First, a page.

It comes after Buzzfeed missed its revenue target by $90m in 2017.
Buzzfeed UK’s editorial team votes against union recognition 18 months after its NUJ chapel first went to bosses with the request and Peretti said he did not think the move was “in the best interests of Buzzfeed or our employees”. The vote instead favoured a direct relationship with management. The company voluntarily gives recognition to US staff a year later.
Buzzfeed News begins asking readers for donations in a Guardian-style experiment to help it “report more news”.
Verizon cuts the value of its media brands, including Huffpost and Yahoo, to $200m.
Huffpost owner Verizon lays off 7% of staff including Huffpost journalists such as 2015 Pulitzer-finalist Jason Cherkis.
Buzzfeed cuts 15% of its workforce, or around 250 jobs. Peretti tells staff “revenue growth by itself isn’t enough to be successful in the long run”.
“The restructuring we are undertaking will reduce our costs and improve our operating model so we can thrive and control our own destiny, without ever needing to raise funding again.
“These changes will allow us to be the clear winner in the market as the economics of digital media continue to improve.”
In the UK, the cuts mean the editorial team is almost halved from 37 to 20 London-based journalists.
Buzzfeed wins major libel suit brought against it by news agency boss Michael Leidig, who the website dubbed “the king of bullshit news” in 2015. Buzzfeed later wins again on appeal.
Huffpost US rolls out membership scheme offering access to ad-free pages and exclusive newsletters for $5.99 a month.
Verizon reportedly begins trying to find a buyer for Huffpost.
Buzzfeed announces plans to close its dedicated news operations in the UK and Australia for economic and strategic reasons after the Covid-19 pandemic hits the industry around the world. About ten journalists are made redundant in the UK but some London-based staff remain to write global celebrity, social and investigations news for the American audience.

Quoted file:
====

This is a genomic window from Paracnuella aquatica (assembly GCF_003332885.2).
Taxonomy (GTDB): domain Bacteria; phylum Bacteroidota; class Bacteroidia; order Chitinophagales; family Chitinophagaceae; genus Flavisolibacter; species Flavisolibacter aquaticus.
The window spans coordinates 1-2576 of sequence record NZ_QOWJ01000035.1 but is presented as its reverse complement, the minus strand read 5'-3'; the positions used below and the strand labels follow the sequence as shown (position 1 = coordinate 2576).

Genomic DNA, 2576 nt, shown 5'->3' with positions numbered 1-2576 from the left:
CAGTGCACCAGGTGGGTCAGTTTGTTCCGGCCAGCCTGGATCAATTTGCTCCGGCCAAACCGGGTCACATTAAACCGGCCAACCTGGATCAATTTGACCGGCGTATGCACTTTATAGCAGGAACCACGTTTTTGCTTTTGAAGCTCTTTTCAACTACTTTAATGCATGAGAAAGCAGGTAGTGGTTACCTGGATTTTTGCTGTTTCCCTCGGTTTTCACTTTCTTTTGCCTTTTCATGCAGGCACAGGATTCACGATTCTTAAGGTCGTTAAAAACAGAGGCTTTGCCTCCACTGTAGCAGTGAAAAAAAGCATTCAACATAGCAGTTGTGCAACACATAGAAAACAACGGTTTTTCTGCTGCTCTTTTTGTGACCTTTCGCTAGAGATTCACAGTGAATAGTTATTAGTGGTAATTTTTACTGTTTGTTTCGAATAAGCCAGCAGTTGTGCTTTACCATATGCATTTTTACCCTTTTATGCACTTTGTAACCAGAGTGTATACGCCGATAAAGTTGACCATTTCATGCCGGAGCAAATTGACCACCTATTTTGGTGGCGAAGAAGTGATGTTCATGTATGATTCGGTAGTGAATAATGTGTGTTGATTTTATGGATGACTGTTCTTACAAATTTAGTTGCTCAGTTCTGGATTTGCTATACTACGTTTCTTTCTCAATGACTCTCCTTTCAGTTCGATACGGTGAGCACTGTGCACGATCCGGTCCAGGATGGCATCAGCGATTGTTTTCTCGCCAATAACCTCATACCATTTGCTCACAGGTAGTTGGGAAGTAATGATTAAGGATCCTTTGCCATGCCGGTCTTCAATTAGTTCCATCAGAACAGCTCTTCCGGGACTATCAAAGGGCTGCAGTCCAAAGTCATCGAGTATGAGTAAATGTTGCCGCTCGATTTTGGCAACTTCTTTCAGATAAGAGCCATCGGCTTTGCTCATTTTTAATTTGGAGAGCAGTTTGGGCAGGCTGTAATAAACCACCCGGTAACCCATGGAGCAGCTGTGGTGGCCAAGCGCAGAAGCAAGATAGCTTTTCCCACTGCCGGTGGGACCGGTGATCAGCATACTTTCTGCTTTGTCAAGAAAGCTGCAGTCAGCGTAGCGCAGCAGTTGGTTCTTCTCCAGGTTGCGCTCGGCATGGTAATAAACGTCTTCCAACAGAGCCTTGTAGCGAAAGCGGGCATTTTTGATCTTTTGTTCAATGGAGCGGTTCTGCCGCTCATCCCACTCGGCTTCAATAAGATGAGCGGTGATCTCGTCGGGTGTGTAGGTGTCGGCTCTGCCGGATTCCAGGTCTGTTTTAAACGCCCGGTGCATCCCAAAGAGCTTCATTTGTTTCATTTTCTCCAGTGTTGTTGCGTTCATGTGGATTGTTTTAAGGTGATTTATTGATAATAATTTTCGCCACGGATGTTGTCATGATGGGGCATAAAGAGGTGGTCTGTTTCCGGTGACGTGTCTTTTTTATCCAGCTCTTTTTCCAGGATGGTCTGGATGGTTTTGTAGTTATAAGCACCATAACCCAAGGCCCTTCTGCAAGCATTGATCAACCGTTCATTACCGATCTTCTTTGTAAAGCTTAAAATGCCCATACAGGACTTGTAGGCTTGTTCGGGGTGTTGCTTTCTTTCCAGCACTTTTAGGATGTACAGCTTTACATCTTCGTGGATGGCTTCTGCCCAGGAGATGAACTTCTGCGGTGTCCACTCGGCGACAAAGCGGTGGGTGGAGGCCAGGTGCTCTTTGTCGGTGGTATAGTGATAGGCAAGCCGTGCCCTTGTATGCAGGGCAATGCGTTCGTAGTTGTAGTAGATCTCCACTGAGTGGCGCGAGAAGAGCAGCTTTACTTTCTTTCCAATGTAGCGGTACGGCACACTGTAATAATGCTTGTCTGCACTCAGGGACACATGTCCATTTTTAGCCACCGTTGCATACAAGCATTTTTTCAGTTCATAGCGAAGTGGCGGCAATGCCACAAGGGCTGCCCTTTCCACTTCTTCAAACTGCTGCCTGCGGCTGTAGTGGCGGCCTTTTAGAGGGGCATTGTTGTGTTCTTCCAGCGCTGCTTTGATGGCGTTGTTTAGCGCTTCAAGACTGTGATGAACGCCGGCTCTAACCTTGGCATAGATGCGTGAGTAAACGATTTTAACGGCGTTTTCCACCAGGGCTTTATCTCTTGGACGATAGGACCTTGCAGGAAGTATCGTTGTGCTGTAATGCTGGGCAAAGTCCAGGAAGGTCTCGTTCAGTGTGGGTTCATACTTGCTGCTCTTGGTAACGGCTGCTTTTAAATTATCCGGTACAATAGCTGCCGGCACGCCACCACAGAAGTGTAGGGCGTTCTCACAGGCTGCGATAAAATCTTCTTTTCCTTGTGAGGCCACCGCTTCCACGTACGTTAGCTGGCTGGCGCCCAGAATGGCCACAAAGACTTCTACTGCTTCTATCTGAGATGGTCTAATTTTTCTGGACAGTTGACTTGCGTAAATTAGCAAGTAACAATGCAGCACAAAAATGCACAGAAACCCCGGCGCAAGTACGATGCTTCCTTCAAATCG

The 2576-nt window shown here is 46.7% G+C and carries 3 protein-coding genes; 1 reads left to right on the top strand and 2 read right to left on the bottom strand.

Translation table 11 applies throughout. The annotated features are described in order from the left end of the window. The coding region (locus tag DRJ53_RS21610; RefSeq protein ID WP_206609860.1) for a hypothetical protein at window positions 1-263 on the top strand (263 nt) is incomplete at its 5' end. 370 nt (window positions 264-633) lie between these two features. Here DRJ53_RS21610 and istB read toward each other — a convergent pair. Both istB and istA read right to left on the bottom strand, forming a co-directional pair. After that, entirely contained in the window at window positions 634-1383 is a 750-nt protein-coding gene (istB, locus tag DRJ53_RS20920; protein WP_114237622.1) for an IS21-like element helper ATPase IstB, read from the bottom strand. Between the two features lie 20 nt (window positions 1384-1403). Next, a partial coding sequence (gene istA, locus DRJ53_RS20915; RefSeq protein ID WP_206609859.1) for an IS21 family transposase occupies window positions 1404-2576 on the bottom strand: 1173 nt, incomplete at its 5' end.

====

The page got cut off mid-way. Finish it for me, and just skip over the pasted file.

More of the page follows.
New York Post reports Verizon is struggling to offload Huffpost despite approaching multiple digital media companies.
Buzzfeed agrees a deal to buy Huffpost as part of a “wider strategic partnership” with Verizon Media, which will become a minority shareholder in Peretti’s company.
The current picture: website traffic declines
Financial sustainability aside, how are Buzzfeed and Huffpost performing, and how do they compare?
According to Comscore figures provided by Buzzfeed, its website attracted 69m visitors last month, compared with Huffpost’s 36m.
However, Buzzfeed’s traffic was down from 89.3m in October 2019, while Huffpost was steadier, down by 5% from 38m.
Huffpost’s traffic has dropped 45% in the US over the past three years, according to Comscore’s full Media Trend report.
The graph below compares the scale of Huffpost in the US and the UK – but the figures for the UK cover the entire Yahoo-Huffpost News Network meaning the actual Huffpost website is likely to be much lower. Yahoo News carries a mixture of original and aggregated content.
The following graph shows Buzzfeed News’ scale in the US compared to the UK, per Comscore figures. The US website saw a massive spike in traffic in March, which we have previously reported was the peak of interest in Covid-19 news.
Picture: Reuters/Lucy Nicholson